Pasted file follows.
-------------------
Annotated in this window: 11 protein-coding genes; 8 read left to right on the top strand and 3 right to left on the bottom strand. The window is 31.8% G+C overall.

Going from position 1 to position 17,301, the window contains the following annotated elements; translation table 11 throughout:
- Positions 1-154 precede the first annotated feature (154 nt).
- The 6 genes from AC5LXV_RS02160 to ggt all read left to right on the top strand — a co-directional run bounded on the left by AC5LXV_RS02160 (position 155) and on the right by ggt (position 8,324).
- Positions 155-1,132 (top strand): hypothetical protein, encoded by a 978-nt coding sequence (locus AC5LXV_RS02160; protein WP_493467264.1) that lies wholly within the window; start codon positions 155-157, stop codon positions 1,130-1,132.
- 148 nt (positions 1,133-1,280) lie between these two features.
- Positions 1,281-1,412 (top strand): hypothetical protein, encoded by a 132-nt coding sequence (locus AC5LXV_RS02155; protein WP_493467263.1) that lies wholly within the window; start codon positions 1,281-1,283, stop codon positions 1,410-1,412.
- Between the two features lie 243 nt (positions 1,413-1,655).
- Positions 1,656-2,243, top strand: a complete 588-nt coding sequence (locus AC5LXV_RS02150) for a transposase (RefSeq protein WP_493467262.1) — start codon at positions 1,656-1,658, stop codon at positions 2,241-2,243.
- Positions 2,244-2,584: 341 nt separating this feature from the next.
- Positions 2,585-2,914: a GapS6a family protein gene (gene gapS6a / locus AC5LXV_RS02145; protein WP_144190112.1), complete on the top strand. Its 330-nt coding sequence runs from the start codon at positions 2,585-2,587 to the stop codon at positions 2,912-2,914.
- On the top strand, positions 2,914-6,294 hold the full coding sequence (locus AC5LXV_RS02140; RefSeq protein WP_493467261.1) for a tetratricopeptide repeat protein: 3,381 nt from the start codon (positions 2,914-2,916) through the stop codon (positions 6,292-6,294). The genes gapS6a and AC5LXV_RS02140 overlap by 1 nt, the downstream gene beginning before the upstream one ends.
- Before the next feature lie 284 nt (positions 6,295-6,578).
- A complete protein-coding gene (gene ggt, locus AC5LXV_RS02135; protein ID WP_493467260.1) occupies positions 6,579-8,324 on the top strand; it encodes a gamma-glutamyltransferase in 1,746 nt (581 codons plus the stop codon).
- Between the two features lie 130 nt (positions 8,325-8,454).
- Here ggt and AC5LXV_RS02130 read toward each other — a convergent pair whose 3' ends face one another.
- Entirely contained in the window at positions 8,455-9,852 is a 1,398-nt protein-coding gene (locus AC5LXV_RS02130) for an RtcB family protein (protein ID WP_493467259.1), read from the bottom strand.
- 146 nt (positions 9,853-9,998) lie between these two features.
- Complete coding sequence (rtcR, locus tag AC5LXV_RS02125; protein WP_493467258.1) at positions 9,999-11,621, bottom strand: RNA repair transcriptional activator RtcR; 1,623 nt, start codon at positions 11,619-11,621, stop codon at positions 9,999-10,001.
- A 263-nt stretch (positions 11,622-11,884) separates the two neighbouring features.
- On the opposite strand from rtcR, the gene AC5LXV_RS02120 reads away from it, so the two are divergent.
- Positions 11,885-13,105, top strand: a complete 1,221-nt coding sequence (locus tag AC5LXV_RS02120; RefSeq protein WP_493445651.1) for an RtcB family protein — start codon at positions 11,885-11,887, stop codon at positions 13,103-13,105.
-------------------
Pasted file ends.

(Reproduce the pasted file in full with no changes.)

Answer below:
Annotated in this window: 11 protein-coding genes; 8 read left to right on the top strand and 3 right to left on the bottom strand. The window is 31.8% G+C overall.

Going from position 1 to position 17,301, the window contains the following annotated elements; translation table 11 throughout:
- Positions 1-154 precede the first annotated feature (154 nt).
- The 6 genes from AC5LXV_RS02160 to ggt all read left to right on the top strand — a co-directional run bounded on the left by AC5LXV_RS02160 (position 155) and on the right by ggt (position 8,324).
- Positions 155-1,132 (top strand): hypothetical protein, encoded by a 978-nt coding sequence (locus AC5LXV_RS02160; protein WP_493467264.1) that lies wholly within the window; start codon positions 155-157, stop codon positions 1,130-1,132.
- 148 nt (positions 1,133-1,280) lie between these two features.
- Positions 1,281-1,412 (top strand): hypothetical protein, encoded by a 132-nt coding sequence (locus AC5LXV_RS02155; protein WP_493467263.1) that lies wholly within the window; start codon positions 1,281-1,283, stop codon positions 1,410-1,412.
- Between the two features lie 243 nt (positions 1,413-1,655).
- Positions 1,656-2,243, top strand: a complete 588-nt coding sequence (locus AC5LXV_RS02150) for a transposase (RefSeq protein WP_493467262.1) — start codon at positions 1,656-1,658, stop codon at positions 2,241-2,243.
- Positions 2,244-2,584: 341 nt separating this feature from the next.
- Positions 2,585-2,914: a GapS6a family protein gene (gene gapS6a / locus AC5LXV_RS02145; protein WP_144190112.1), complete on the top strand. Its 330-nt coding sequence runs from the start codon at positions 2,585-2,587 to the stop codon at positions 2,912-2,914.
- On the top strand, positions 2,914-6,294 hold the full coding sequence (locus AC5LXV_RS02140; RefSeq protein WP_493467261.1) for a tetratricopeptide repeat protein: 3,381 nt from the start codon (positions 2,914-2,916) through the stop codon (positions 6,292-6,294). The genes gapS6a and AC5LXV_RS02140 overlap by 1 nt, the downstream gene beginning before the upstream one ends.
- Before the next feature lie 284 nt (positions 6,295-6,578).
- A complete protein-coding gene (gene ggt, locus AC5LXV_RS02135; protein ID WP_493467260.1) occupies positions 6,579-8,324 on the top strand; it encodes a gamma-glutamyltransferase in 1,746 nt (581 codons plus the stop codon).
- Between the two features lie 130 nt (positions 8,325-8,454).
- Here ggt and AC5LXV_RS02130 read toward each other — a convergent pair whose 3' ends face one another.
- Entirely contained in the window at positions 8,455-9,852 is a 1,398-nt protein-coding gene (locus AC5LXV_RS02130) for an RtcB family protein (protein ID WP_493467259.1), read from the bottom strand.
- 146 nt (positions 9,853-9,998) lie between these two features.
- Complete coding sequence (rtcR, locus tag AC5LXV_RS02125; protein WP_493467258.1) at positions 9,999-11,621, bottom strand: RNA repair transcriptional activator RtcR; 1,623 nt, start codon at positions 11,619-11,621, stop codon at positions 9,999-10,001.
- A 263-nt stretch (positions 11,622-11,884) separates the two neighbouring features.
- On the opposite strand from rtcR, the gene AC5LXV_RS02120 reads away from it, so the two are divergent.
- Positions 11,885-13,105, top strand: a complete 1,221-nt coding sequence (locus tag AC5LXV_RS02120; RefSeq protein WP_493445651.1) for an RtcB family protein — start codon at positions 11,885-11,887, stop codon at positions 13,103-13,105.